Overcoming the electrocution threat to vultures in the Mediterranean

The four species of vultures occurring in the Mediterranean are among the most threatened in the region and electrocution on energy pylons is one of the causes of mortality for all species. Electrocution occurs when vultures perch on poorly insulated medium-tension electricity pylons, particularly those that have a design which make it easier for the bird to touch the cables and the pylon at the same time.

(c) VCF

This threat is not that complex to mitigate, as the insulation of cables in high-risk poles is relatively easy and inexpensive, but requires a huge effort to identify the most dangerous sites and to prioritize mitigation action, besides getting the electric companies and administrations aware of the problem and engaged on action. In the long term, selecting pole designs that are less dangerous, or even burrowing lines in high-biodiversity areas seem better options. MAVA is funding  a programme for the conservation of threatened birds in the region that complements several projects currently run by the Vulture Conservation Foundation (VCF) across the Mediterranean, and that all try to minimise the threat of electrocution. These include LIFE-funded projects such as LIFE RupisVultures Back to LIFELIFE GYPHELP and LIFE Re-Vultures.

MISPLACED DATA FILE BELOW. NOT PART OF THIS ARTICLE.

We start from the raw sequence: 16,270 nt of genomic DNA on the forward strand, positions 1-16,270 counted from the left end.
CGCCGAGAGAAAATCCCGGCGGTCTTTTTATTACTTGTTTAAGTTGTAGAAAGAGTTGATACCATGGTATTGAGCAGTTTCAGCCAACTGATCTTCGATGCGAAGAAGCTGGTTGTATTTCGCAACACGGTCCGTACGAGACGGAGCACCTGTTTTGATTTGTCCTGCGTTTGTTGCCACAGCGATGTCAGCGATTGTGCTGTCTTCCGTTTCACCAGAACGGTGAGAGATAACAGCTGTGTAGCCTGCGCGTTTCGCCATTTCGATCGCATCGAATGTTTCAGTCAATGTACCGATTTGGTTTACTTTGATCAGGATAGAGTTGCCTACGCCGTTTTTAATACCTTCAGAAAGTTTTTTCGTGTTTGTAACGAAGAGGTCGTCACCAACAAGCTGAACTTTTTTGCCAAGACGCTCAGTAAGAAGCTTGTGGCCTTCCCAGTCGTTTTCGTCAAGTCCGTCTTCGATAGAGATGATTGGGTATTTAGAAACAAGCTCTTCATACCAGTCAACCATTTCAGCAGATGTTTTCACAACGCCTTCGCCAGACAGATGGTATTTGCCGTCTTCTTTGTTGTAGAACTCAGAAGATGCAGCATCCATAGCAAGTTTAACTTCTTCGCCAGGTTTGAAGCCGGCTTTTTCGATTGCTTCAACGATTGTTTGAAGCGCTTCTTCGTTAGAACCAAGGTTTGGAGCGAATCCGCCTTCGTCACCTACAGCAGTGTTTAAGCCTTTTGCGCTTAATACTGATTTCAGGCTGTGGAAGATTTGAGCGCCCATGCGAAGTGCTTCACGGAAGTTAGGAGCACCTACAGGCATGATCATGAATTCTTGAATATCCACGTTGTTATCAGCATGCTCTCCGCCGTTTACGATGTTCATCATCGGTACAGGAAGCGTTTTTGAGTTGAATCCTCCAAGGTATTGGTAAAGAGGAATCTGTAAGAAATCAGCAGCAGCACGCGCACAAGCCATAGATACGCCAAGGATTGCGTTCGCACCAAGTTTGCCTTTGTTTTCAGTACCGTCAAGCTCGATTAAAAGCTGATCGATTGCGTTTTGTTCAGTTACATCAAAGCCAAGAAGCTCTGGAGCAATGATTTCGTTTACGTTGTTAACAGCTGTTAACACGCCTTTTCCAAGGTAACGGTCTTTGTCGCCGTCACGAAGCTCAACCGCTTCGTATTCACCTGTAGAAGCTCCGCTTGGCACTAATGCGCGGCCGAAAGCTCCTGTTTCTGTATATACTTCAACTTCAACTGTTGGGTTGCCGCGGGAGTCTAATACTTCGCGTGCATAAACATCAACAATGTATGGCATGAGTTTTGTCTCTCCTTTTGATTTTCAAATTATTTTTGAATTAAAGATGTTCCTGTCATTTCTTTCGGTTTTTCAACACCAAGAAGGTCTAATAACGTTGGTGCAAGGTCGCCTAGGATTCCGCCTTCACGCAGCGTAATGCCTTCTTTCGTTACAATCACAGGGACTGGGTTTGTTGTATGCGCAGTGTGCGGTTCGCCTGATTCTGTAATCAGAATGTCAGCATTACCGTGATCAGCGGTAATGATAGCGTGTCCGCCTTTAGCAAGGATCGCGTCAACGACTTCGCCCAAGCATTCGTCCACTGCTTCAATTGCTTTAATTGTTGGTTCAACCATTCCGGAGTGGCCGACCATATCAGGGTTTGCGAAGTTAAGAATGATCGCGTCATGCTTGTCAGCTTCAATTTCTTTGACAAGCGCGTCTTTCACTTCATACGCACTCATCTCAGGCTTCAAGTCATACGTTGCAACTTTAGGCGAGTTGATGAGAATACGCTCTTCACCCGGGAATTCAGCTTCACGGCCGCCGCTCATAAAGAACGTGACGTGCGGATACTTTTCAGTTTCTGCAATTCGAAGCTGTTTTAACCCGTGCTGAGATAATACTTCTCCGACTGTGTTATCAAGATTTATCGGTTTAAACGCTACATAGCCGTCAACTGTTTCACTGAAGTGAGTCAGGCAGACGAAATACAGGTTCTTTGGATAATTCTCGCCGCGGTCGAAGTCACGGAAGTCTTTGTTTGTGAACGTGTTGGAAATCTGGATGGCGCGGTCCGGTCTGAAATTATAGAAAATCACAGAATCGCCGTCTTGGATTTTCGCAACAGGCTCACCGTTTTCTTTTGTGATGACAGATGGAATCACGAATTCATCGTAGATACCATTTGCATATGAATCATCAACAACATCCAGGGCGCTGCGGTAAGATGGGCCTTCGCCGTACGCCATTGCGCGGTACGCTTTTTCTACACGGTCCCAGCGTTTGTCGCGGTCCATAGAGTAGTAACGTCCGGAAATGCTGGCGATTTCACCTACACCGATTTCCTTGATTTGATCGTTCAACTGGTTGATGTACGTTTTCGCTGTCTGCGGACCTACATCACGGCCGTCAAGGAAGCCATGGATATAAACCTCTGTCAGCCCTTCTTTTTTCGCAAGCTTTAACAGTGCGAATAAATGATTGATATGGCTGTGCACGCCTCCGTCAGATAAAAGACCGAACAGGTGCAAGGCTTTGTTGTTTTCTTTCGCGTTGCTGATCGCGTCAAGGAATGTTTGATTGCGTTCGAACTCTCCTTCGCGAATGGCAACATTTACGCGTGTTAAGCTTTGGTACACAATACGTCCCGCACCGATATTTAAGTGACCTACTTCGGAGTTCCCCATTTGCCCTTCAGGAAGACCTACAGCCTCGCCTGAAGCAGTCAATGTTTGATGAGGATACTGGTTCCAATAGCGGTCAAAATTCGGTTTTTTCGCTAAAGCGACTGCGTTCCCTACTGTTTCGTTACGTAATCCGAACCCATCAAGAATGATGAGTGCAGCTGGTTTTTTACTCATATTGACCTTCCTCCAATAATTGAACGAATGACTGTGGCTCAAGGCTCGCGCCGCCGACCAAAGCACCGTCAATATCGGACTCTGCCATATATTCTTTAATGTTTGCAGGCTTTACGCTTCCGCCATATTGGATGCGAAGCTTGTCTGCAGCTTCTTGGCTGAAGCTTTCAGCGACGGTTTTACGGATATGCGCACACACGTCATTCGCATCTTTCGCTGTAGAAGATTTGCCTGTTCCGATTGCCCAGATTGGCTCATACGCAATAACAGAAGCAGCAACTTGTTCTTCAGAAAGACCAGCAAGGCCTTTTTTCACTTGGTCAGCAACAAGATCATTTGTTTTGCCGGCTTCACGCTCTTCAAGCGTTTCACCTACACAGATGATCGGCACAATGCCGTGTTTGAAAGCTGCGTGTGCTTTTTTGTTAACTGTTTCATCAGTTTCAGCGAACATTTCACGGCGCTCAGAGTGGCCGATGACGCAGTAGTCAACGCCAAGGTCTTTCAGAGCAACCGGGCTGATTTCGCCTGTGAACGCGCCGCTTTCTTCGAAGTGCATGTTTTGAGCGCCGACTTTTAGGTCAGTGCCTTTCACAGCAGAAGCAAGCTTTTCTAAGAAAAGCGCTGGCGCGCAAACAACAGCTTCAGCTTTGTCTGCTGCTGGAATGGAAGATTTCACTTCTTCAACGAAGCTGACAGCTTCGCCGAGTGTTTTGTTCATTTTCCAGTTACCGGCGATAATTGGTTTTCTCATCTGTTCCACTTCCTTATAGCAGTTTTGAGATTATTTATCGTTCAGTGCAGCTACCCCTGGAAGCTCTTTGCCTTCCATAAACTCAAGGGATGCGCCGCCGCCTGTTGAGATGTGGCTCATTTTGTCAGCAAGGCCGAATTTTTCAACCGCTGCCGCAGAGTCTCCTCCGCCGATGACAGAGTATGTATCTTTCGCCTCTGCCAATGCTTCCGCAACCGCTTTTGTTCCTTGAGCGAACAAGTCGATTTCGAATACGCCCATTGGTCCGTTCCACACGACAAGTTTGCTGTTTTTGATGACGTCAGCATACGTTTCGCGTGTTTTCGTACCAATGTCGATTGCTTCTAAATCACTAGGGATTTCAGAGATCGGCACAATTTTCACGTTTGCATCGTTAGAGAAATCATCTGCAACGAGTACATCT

The Vulture Multi-species Action Plan, co-developed by the VCF, BirdLife International and the IUCN Vulture Specialist Group, and endorsed unanimously last year by all signatory parties to the CMS (Convention for Migratory Species), identified the often overlooked threat posed by electricity infrastructure, particularly electrocution and collisions, as a significant global threat to vultures. To tackle these threats involves bringing together a variety of agencies together to share information, something the MAVA is also promoting. One of the examples contributing to this programme was the training seminar recently organised by the Spanish Junta de Andalusia for governmental environmental agents, to share knowledge and practical sessions to explore this threat.

Read more about MAVA’s action plan on reducing the mortality of migratory birds and vultures.

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